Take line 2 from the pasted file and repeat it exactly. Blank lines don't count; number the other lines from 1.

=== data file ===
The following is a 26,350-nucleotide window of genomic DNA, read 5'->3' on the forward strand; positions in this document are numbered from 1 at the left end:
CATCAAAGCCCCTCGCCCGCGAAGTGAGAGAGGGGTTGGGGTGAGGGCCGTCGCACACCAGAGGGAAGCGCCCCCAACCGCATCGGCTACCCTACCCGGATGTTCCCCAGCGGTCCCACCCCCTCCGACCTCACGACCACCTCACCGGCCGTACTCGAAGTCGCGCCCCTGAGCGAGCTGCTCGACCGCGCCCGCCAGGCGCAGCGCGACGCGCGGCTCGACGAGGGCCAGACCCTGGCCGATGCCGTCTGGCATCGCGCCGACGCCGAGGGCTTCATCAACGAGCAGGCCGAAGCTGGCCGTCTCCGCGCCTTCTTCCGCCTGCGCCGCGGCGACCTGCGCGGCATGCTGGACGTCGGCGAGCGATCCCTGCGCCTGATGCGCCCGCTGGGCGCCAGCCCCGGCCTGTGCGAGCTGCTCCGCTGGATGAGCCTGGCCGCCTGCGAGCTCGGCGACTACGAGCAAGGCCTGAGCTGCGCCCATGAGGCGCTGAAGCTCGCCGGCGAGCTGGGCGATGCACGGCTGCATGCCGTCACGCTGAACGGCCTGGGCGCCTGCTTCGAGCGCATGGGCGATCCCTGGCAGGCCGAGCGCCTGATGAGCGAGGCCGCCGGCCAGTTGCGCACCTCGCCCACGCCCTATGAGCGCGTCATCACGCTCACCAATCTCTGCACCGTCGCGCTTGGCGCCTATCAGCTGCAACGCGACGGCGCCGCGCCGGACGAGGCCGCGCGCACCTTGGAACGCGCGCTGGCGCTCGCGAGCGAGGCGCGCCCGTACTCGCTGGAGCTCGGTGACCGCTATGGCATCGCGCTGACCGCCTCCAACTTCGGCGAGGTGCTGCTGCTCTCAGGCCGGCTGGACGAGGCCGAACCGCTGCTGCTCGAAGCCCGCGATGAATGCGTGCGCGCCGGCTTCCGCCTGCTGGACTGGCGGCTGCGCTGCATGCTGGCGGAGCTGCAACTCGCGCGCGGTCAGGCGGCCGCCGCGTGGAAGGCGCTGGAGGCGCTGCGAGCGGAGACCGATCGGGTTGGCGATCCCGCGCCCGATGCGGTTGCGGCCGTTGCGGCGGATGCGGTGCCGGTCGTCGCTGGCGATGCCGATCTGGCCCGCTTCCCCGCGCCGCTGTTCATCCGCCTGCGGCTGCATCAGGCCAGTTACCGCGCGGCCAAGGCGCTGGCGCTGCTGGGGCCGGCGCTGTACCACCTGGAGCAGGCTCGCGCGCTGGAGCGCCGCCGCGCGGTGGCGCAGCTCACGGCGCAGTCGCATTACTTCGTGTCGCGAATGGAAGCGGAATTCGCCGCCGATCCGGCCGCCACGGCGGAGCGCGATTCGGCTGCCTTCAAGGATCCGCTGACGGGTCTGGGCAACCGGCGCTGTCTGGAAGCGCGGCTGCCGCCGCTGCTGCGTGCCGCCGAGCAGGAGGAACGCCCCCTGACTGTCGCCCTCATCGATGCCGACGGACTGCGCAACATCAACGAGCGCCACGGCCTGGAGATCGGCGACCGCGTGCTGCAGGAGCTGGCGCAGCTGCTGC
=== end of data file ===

CATCAAAGCCCCTCGCCCGCGAAGTGAGAGAGGGGTTGGGGTGAGGGCCGTCGCACACCAGAGGGAAGCGCCCCCAACCGCATCGGCTACCCTACCCGGATGTTCCCCAGCGGTCCCACCCCCTCCGACCTCACGACCACCTCACCGGCCGTACTCGAAGTCGCGCCCCTGAGCGAGCTGCTCGACCGCGCCCGCCAGGCGCAGCGCGACGCGCGGCTCGACGAGGGCCAGACCCTGGCCGATGCCGTCTGGCATCGCGCCGACGCCGAGGGCTTCATCAACGAGCAGGCCGAAGCTGGCCGTCTCCGCGCCTTCTTCCGCCTGCGCCGCGGCGACCTGCGCGGCATGCTGGACGTCGGCGAGCGATCCCTGCGCCTGATGCGCCCGCTGGGCGCCAGCCCCGGCCTGTGCGAGCTGCTCCGCTGGATGAGCCTGGCCGCCTGCGAGCTCGGCGACTACGAGCAAGGCCTGAGCTGCGCCCATGAGGCGCTGAAGCTCGCCGGCGAGCTGGGCGATGCACGGCTGCATGCCGTCACGCTGAACGGCCTGGGCGCCTGCTTCGAGCGCATGGGCGATCCCTGGCAGGCCGAGCGCCTGATGAGCGAGGCCGCCGGCCAGTTGCGCACCTCGCCCACGCCCTATGAGCGCGTCATCACGCTCACCAATCTCTGCACCGTCGCGCTTGGCGCCTATCAGCTGCAACGCGACGGCGCCGCGCCGGACGAGGCCGCGCGCACCTTGGAACGCGCGCTGGCGCTCGCGAGCGAGGCGCGCCCGTACTCGCTGGAGCTCGGTGACCGCTATGGCATCGCGCTGACCGCCTCCAACTTCGGCGAGGTGCTGCTGCTCTCAGGCCGGCTGGACGAGGCCGAACCGCTGCTGCTCGAAGCCCGCGATGAATGCGTGCGCGCCGGCTTCCGCCTGCTGGACTGGCGGCTGCGCTGCATGCTGGCGGAGCTGCAACTCGCGCGCGGTCAGGCGGCCGCCGCGTGGAAGGCGCTGGAGGCGCTGCGAGCGGAGACCGATCGGGTTGGCGATCCCGCGCCCGATGCGGTTGCGGCCGTTGCGGCGGATGCGGTGCCGGTCGTCGCTGGCGATGCCGATCTGGCCCGCTTCCCCGCGCCGCTGTTCATCCGCCTGCGGCTGCATCAGGCCAGTTACCGCGCGGCCAAGGCGCTGGCGCTGCTGGGGCCGGCGCTGTACCACCTGGAGCAGGCTCGCGCGCTGGAGCGCCGCCGCGCGGTGGCGCAGCTCACGGCGCAGTCGCATTACTTCGTGTCGCGAATGGAAGCGGAATTCGCCGCCGATCCGGCCGCCACGGCGGAGCGCGATTCGGCTGCCTTCAAGGATCCGCTGACGGGTCTGGGCAACCGGCGCTGTCTGGAAGCGCGGCTGCCGCCGCTGCTGCGTGCCGCCGAGCAGGAGGAACGCCCCCTGACTGTCGCCCTCATCGATGCCGACGGACTGCGCAACATCAACGAGCGCCACGGCCTGGAGATCGGCGACCGCGTGCTGCAGGAGCTGGCGCAGCTGCTGC